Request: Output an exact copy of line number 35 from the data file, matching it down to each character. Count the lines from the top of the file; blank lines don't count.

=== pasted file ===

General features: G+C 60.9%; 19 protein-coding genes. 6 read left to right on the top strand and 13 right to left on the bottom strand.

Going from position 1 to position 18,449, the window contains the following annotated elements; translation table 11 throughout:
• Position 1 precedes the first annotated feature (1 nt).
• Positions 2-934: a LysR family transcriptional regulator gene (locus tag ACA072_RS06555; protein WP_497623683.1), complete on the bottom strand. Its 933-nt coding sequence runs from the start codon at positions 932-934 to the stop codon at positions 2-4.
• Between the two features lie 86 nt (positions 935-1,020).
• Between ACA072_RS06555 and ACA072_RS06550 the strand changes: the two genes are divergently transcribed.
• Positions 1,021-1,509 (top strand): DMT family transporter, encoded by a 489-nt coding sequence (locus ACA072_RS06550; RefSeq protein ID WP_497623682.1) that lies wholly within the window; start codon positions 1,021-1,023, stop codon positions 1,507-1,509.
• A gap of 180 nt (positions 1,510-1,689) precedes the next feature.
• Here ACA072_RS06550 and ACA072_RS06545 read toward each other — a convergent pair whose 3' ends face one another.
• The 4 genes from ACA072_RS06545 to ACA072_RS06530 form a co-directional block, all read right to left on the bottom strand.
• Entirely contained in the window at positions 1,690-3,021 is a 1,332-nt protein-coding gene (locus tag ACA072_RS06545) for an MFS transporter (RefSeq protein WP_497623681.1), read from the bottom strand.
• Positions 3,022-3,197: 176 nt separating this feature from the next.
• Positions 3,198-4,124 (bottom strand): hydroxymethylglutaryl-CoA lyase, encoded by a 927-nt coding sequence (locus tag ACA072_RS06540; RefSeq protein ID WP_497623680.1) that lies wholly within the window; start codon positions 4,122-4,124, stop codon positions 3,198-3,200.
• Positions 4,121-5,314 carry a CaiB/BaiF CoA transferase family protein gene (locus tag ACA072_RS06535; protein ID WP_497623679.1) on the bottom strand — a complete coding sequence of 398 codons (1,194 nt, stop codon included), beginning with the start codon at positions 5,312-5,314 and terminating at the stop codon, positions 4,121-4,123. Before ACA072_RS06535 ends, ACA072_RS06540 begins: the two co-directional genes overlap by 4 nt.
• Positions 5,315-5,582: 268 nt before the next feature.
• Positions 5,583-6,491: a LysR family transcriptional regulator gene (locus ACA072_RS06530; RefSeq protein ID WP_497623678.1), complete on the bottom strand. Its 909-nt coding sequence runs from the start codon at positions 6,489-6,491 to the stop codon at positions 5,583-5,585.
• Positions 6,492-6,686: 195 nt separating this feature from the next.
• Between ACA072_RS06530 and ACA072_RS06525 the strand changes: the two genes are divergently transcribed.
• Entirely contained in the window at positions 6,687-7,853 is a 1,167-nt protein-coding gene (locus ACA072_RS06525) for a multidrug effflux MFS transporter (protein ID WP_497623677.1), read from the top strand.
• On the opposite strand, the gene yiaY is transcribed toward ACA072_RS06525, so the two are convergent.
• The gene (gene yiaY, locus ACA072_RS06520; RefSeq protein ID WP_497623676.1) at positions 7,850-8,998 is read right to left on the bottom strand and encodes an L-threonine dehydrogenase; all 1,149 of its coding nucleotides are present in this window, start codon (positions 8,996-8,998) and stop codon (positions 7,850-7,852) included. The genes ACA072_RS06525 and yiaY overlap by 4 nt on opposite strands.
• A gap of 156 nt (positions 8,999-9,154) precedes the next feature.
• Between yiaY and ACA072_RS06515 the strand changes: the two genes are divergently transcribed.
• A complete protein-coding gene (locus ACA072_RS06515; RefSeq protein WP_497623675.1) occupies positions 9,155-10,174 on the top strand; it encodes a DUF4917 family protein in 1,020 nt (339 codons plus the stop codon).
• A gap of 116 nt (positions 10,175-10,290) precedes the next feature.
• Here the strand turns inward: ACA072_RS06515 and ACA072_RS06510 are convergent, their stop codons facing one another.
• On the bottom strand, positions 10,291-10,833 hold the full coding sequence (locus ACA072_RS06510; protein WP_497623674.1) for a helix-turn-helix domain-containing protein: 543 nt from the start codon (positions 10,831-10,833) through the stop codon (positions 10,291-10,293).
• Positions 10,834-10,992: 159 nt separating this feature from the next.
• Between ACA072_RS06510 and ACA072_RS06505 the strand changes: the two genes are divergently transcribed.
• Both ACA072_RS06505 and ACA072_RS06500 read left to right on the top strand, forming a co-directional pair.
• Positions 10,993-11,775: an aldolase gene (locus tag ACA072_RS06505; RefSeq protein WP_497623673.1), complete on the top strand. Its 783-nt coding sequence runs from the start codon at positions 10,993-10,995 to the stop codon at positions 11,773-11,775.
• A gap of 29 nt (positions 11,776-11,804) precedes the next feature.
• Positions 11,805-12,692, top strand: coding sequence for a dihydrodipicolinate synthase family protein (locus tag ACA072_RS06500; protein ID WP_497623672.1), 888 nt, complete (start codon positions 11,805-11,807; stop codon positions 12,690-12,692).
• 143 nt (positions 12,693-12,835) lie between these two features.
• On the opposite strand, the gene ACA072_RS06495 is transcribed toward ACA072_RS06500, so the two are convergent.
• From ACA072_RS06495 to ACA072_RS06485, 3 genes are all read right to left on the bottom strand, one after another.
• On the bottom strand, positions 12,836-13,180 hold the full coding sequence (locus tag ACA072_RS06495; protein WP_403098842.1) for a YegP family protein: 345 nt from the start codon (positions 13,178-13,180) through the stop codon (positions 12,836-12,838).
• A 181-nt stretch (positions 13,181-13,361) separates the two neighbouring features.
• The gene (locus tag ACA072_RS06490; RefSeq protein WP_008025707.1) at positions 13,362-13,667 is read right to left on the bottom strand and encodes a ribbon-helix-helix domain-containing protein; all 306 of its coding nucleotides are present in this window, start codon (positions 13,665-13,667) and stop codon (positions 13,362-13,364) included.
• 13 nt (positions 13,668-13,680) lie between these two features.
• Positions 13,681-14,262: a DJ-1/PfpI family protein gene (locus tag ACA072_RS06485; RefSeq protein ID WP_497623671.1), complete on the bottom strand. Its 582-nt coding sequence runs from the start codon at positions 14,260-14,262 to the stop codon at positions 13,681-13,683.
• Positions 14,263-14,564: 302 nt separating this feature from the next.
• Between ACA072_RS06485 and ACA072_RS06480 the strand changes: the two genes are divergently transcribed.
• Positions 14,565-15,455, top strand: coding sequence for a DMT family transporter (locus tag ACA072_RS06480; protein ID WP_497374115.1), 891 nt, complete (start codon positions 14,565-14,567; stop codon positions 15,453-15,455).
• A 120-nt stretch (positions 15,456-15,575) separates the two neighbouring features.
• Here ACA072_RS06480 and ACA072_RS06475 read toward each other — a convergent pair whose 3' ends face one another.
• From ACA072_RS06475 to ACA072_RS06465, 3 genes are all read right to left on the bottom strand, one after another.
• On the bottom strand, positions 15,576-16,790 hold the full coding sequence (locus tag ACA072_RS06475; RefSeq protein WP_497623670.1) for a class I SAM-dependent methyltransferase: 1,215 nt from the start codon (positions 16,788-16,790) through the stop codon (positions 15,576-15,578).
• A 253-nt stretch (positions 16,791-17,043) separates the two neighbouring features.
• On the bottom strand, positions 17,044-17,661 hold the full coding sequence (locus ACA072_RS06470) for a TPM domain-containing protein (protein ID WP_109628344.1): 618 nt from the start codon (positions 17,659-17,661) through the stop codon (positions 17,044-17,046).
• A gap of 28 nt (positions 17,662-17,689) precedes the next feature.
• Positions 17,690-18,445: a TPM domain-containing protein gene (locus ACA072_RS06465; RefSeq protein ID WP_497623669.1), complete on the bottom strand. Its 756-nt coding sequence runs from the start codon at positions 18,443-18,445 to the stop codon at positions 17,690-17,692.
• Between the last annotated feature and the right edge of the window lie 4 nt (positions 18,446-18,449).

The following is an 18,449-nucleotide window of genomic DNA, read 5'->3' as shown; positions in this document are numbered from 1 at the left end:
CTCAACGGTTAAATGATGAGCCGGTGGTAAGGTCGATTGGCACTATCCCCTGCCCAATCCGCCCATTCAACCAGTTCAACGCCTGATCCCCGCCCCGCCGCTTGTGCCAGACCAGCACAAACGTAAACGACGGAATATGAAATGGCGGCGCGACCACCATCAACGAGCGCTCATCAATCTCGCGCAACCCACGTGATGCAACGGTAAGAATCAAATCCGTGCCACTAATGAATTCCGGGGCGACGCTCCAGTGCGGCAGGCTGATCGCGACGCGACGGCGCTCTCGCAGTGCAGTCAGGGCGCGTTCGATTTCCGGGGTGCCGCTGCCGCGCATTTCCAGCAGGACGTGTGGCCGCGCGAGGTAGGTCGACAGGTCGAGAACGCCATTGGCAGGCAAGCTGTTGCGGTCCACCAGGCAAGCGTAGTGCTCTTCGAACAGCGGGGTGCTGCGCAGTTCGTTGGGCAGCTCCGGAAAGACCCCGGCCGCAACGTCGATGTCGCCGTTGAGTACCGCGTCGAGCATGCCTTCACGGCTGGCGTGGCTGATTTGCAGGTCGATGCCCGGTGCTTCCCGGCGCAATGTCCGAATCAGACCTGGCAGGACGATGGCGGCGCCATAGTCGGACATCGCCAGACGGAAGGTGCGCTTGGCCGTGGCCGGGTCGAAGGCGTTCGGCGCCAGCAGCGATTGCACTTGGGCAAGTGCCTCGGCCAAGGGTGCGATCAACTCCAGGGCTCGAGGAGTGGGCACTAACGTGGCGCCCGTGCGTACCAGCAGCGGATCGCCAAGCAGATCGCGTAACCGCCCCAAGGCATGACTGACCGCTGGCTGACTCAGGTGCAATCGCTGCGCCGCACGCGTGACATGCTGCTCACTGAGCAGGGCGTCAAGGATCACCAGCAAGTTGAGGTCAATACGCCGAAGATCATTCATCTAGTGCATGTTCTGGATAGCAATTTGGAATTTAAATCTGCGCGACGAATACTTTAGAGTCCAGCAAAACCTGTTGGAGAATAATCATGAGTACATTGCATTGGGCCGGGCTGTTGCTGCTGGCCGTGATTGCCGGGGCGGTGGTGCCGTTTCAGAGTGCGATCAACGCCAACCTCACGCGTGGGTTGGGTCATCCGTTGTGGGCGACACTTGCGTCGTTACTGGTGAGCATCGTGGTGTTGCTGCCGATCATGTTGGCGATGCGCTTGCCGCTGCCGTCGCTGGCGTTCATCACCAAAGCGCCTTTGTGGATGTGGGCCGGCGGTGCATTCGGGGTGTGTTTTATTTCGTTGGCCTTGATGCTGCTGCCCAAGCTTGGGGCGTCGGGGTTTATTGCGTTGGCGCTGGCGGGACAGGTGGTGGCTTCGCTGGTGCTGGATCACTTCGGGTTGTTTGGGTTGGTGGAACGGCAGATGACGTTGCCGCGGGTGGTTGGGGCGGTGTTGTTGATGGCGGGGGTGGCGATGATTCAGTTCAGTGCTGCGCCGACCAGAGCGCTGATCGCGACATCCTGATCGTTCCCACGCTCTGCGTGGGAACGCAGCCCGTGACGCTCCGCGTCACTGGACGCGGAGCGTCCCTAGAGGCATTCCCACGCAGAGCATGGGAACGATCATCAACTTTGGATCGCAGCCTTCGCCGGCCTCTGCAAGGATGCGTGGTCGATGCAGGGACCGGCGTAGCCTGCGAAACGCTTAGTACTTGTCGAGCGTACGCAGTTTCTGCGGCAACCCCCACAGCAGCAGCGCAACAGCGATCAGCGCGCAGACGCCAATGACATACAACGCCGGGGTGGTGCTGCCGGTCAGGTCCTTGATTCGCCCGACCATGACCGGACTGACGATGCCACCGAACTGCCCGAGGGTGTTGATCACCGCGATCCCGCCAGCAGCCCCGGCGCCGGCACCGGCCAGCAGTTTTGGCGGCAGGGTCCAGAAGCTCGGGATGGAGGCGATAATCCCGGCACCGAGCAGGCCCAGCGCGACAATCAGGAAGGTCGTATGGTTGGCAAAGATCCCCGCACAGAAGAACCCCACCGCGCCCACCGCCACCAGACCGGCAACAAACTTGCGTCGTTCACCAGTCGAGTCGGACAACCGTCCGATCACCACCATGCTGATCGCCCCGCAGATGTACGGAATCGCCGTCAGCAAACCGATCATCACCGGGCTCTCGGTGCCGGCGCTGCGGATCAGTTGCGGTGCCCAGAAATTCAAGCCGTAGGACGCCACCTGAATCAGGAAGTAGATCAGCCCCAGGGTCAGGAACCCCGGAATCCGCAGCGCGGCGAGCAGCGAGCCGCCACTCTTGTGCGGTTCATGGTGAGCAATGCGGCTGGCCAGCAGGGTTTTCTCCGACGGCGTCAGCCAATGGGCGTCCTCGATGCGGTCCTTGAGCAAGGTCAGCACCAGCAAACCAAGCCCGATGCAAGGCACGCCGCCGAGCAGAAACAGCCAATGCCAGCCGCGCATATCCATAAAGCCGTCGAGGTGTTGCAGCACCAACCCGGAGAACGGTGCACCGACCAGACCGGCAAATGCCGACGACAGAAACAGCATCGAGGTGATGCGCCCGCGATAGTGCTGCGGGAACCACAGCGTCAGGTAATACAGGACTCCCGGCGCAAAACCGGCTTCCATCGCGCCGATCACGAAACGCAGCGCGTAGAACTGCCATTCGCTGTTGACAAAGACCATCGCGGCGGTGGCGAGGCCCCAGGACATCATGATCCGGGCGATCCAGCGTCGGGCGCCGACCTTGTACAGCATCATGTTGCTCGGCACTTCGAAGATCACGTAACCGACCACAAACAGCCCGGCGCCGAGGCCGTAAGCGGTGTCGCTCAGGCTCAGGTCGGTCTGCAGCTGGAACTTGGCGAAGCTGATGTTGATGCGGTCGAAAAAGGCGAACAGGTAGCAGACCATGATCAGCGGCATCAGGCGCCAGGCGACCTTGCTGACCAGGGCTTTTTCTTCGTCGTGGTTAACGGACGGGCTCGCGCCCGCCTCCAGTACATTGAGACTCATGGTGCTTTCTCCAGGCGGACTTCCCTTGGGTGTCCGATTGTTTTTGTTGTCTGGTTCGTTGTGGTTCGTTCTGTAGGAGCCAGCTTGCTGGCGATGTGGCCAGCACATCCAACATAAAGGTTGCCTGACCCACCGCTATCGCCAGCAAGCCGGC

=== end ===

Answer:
• On the opposite strand, the gene ACA072_RS06495 is transcribed toward ACA072_RS06500, so the two are convergent.